1. Turnovers are absolutely killing the Kings. They're 29th in turnover rate, and I'm honestly surprised they're not dead last but thank the 0-12 76ers. The Kings are not a good enough team to be giving so many extra opportunities to opposing teams, most of which end up in fastbreak points. Many of Sacramento's errors are unforced as they try to throw passes in traffic or get too fancy. In Rondo's case, sometimes guys simply aren't ready or he's passing to where he thinks somebody is going to be and then nobody shows up.
2. Lineup inconsistency. This one's partly due to injury but also partly due to some questionable decisions by head coach George Karl. The Kings have had 10 different starting lineups already in just 14 games. To make matters worse, we have such inconsistencies as Karl saying that he likes what Willie Cauley-Stein is doing and that he should be playing more and then moving him to the bench in favor of little-used rotation player Quincy Acy despite the Kings coming off a three-game win streak with Willie in the starting lineup. These players need some semblance of stability and constant tinkering isn't going to help.
3. Defense. The Kings have stretches where they look like a legitimately good defensive team. The end of the game against Toronto for example, the Kings tightened up in crunch time and didn't allow the Raptors to score for the final few minutes. They also, despite what your eyes might say, are doing a decent job of defending the three-point line. They're allowing the third-least makes from three in the NBA and that's even better considering they play at the league's second highest pace. It does seem that some Kings lineups are better at Karl's switching system than others though, and that leads to times when the Kings give up a lot of points in a short stretch. This is also a result of the team's turnovers, as the Kings are one of the worst in the league in opponent's points off turnovers and fastbreak points.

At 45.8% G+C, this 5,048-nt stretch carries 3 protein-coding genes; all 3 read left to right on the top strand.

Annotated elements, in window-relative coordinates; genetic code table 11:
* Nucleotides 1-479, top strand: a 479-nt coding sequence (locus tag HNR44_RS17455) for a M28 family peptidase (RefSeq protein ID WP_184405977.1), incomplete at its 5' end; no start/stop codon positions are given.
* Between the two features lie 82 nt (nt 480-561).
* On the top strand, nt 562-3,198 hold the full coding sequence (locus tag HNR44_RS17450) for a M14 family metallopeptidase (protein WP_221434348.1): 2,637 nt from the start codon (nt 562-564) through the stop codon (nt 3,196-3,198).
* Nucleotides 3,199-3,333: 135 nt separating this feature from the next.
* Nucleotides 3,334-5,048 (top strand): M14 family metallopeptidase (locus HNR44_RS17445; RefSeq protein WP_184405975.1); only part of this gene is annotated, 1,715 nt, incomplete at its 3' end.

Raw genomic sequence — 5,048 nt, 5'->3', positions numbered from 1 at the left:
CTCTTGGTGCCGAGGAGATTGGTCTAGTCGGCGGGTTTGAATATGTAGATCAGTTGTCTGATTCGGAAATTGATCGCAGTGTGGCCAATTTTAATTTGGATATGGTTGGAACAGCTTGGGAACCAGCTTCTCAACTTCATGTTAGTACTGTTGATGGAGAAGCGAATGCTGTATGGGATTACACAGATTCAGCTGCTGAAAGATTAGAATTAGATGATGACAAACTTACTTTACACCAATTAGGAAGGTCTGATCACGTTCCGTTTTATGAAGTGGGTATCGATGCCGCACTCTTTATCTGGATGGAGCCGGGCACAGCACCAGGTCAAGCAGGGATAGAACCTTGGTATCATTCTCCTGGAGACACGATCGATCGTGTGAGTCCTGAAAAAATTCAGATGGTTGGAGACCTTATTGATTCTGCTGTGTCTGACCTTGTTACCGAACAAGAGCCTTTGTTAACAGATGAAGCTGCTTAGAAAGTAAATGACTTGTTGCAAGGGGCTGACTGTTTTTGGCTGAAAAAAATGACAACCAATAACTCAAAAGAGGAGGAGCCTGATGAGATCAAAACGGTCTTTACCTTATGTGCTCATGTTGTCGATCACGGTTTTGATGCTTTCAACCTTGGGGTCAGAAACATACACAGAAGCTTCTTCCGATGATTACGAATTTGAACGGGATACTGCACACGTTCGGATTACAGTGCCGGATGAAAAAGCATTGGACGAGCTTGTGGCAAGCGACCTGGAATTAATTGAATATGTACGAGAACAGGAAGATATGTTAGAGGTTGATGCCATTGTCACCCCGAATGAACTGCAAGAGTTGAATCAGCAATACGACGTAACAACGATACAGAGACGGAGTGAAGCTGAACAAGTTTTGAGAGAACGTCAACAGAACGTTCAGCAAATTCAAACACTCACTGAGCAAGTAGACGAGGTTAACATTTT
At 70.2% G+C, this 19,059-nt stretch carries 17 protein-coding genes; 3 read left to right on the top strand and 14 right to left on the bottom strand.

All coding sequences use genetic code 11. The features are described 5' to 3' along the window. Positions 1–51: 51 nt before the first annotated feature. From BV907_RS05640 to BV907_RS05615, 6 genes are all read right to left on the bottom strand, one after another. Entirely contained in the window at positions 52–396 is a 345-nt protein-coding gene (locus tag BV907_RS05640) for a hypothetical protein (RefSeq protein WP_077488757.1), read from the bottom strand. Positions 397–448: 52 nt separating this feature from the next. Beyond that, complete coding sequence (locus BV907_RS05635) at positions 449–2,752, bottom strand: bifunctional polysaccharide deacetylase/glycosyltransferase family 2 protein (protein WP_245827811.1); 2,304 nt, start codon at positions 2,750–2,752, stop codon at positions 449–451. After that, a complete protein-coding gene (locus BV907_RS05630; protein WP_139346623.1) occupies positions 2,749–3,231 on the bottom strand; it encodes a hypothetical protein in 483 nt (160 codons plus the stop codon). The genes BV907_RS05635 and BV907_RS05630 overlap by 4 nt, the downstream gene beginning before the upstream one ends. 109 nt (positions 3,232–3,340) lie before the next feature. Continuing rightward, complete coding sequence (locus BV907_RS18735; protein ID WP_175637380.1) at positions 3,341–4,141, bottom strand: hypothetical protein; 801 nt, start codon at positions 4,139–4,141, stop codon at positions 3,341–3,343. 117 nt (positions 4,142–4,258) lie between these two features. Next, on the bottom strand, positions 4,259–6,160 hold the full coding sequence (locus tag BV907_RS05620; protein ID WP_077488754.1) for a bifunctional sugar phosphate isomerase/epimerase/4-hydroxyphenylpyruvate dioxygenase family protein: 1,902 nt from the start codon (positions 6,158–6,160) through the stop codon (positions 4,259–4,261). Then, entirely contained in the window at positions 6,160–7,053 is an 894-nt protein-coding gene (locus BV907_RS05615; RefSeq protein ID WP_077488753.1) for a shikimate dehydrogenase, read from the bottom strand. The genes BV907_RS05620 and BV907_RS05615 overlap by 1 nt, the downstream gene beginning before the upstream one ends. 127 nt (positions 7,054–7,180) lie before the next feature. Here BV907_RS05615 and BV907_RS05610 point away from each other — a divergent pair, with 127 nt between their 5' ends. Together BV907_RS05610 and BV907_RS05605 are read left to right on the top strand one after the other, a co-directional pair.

4. Free Throw shooting. Sacramento's giving up free points at the line this year. They're currently shooting just 69.8% from the stripe, one of the worst percentages in the league. Part of that is the fact that the Kings added several rotation players that are bad free throw shooters this summer, particularly Rajon Rondo. Omri Casspi is also seeing a backslide in his percentages, as he's at just 52% this year, down from 73.3% last year and well below his 67.8% career average.
In any other crappy Kings year, we might have called yesterday's loss to Miami a moral victory. The Kings were without their best player, hung tough with a good team and had a chance to win at the end. But this Kings team can't afford moral victories. This is a team that needs to be at least in the conversation for the playoffs past the All-Star break to justify the moves they made this summer. It's still early, but just like the Kings can't afford to constantly be playing catchup in games, they can't afford to do so in the standings, especially in the West. The final three games on this road trip are huge for this team, with Sacramento probably needing to win two of three. Coming back home with just one win or even none would be a disaster. It's time to see what this team is made of and if they can battle through the adversity.